You remember specifically hearing a particular musician for the first time, understanding almost instantly they’d play a meaningful role in your life. Listening to Bon Iver and Haim provided that feeling. Recently I heard another artist that fit that description.
There have been a handful of songs mostly during college where I experienced a similar feeling. I’d play them on a loop late night studying, or on the radio at WSBU 88.3 The Buzz. For the past two years, I’ve done a shit job listening to new music, especially new artists. Bon Iver’s 22, A Million and Lorde’s Melodrama are probably the two albums I’ve listened to most since late 2016. I’m usually listening to music as I write stories for my day job after transcribing interviews, or when I’m not listening to podcasts on drives, or while washing dishes, but it’s the same dozens of songs that have frequented a Spotify playlist for weeks, sometimes months, on end. The past couple weeks I’ve been finding newer artists, and Soccer Mommy has risen to the top of the listens.
Soccer Mommy certainly doesn’t make happy music, which means she might not be for everybody. She’s only 20, and believe it or not, her real name isn’t Soccer Mommy. Her real name is Sophie Allison, and her voice and her guitar create one of the more refreshing listening experiences. Her music, accurately self-described as “chill but kind of sad” on her bandcamp page, has already made an impact on my life. Last week my siblings purchased her debut album Clean on vinyl for my birthday. It’s the kind of thoughtful present you remember for a long time.
Her lyrics aren’t entirely complex. The simple yet potent message behind the songs brings back memories of college days. She deals with relationships, too, just like any other musician. Soccer Mommy’s “Cool” symbolizes a person Sophie wants to be like. She describes this girl named Mary who lives her life the way she wants, not caring about the public’s opinion. Sophie described the song on Consequence of Sound: “Cool” creates this figure of everything I want to be. It’s fun and upbeat because it’s like a hopeful moment where I’m thinking about how I’m going to be moving forward in my life. However, it’s idealizing things that won’t necessarily make me happy.”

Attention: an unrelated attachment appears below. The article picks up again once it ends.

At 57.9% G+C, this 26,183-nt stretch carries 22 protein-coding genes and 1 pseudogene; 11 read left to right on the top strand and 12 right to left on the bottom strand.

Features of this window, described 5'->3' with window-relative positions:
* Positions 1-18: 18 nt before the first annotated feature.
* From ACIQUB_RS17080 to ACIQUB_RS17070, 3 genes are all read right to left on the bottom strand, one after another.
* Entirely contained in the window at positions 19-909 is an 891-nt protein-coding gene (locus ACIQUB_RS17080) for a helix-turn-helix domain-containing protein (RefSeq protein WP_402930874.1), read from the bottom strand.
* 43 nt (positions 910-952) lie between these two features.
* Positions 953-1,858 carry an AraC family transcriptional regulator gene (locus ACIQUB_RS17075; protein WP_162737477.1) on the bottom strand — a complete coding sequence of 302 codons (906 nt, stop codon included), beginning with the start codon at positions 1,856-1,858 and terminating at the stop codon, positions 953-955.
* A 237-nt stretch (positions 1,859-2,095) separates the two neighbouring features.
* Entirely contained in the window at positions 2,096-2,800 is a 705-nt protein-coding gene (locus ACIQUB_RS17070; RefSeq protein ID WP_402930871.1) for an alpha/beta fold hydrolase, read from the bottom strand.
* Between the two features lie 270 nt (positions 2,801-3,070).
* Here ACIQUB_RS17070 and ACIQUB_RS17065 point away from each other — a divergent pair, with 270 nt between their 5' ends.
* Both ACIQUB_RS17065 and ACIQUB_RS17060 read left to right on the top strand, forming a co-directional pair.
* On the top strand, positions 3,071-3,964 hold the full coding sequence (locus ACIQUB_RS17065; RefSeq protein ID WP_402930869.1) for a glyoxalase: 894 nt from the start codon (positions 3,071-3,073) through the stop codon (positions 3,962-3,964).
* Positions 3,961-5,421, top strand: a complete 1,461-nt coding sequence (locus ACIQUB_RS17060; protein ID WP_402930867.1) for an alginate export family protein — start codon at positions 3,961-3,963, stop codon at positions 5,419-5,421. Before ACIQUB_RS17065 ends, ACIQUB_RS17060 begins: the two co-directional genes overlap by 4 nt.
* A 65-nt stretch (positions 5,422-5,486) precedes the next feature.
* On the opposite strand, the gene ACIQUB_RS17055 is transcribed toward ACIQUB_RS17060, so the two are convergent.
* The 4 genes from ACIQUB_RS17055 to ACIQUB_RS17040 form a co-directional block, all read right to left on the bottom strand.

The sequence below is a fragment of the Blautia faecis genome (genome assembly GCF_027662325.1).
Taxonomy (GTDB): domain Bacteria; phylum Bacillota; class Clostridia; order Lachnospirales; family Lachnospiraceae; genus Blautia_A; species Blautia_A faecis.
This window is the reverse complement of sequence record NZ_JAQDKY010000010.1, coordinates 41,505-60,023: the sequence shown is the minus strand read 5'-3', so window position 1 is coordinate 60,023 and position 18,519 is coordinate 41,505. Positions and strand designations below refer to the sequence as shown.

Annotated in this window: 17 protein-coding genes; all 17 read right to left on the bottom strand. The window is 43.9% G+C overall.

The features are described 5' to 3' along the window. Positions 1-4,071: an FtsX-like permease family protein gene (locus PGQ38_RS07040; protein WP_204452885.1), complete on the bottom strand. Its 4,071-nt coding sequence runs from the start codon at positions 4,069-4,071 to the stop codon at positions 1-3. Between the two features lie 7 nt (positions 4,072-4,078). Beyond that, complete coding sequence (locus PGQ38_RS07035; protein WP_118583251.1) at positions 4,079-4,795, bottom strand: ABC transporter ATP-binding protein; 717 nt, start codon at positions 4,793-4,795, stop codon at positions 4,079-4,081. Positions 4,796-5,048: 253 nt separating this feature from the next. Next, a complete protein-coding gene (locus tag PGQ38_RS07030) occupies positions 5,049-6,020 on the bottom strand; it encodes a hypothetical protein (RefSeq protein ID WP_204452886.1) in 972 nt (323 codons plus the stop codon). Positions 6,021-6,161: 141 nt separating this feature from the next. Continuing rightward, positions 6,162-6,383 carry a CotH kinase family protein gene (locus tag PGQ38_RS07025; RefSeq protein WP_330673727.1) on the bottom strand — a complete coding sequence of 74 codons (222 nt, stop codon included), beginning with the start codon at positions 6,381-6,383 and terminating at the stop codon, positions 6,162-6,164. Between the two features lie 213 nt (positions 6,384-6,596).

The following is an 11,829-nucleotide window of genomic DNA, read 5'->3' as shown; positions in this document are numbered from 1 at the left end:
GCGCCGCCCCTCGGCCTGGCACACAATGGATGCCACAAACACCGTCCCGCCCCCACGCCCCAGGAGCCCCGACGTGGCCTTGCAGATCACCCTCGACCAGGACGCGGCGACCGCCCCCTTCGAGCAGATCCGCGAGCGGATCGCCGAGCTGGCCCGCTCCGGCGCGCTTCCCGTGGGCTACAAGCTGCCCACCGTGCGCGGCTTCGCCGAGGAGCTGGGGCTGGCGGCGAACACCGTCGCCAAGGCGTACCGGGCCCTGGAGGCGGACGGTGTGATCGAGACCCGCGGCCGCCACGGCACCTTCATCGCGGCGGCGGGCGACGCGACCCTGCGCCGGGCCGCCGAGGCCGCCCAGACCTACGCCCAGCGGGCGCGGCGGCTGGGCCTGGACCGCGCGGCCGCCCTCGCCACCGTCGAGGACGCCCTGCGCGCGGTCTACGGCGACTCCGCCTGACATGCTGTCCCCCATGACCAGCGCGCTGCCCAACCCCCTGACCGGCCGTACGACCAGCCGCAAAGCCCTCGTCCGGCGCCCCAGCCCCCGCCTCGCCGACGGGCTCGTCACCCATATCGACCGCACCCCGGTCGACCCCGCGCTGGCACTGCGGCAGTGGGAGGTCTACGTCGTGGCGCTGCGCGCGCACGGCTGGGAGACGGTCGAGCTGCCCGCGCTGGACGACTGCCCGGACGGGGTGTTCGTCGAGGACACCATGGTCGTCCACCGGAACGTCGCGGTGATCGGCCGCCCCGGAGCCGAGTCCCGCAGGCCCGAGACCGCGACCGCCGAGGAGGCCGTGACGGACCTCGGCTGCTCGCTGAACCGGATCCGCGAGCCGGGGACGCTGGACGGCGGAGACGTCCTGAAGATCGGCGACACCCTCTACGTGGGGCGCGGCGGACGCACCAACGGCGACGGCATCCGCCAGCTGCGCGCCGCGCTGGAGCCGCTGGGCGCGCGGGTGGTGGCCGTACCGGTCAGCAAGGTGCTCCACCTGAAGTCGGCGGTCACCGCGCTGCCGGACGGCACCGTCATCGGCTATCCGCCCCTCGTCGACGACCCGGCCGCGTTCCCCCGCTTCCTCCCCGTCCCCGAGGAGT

As a matter of fact, Sophie broke down her entire album on Consequence of Sound, which is an intimate way of opening up for an artist, I mean other than literally writing music. She’s able to tell her complete story by breaking down what each song represents. Some of the songs, like “Flaw”, are deeply personal. She mentioned it’s something she’s never written about before, and she even admits the song’s message still “kind of puts her in a weird mood.” The level of trust Sophie has with her audience makes it even easier to enjoy her music.
Listening to Soccer Mommy, especially the other night on vinyl for the very first time, provided a fleeing sense of nostalgia. There’s an innocence behind her music. Sophie definitely has experienced heartbreak, jealousy and feeling insecure, like in her song “Last Girl,” but the level of innocence remains throughout. It’s not like Soccer Mommy just randomly appeared on the music scene. Currently she’s touring with Paramore. She regularly put out EPs with titles like “songs for the recently sad,” “songs from my bedroom” and “for young hearts,” which were released from 2015 through 2016 when, with some being released before she even turned 18. Then, in 2017, she put together Collection, remixing some of her favorites from her earlier releases. Clean represents Soccer Mommy’s first studio album, which means she’s essentially arrived, even though she had already been a commitody. Earlier this year, Fat Possum released the album. Pitchfork raved about it. NPR, too. Stereogum named it the fifth best album of 2018 (so far) in early June.
Clean resonates so strongly on a number of levels. Soccer Mommy has this patient-sounding voice. It’s enticing to hear a fresh perspective that brings back memories from high school and younger college days. The name Soccer Mommy is substantially badass, too. There’s something about Soccer Mommy that has her revered in my strangely wired brain with the likes of Bon Iver and Haim already, and I’m here for it.
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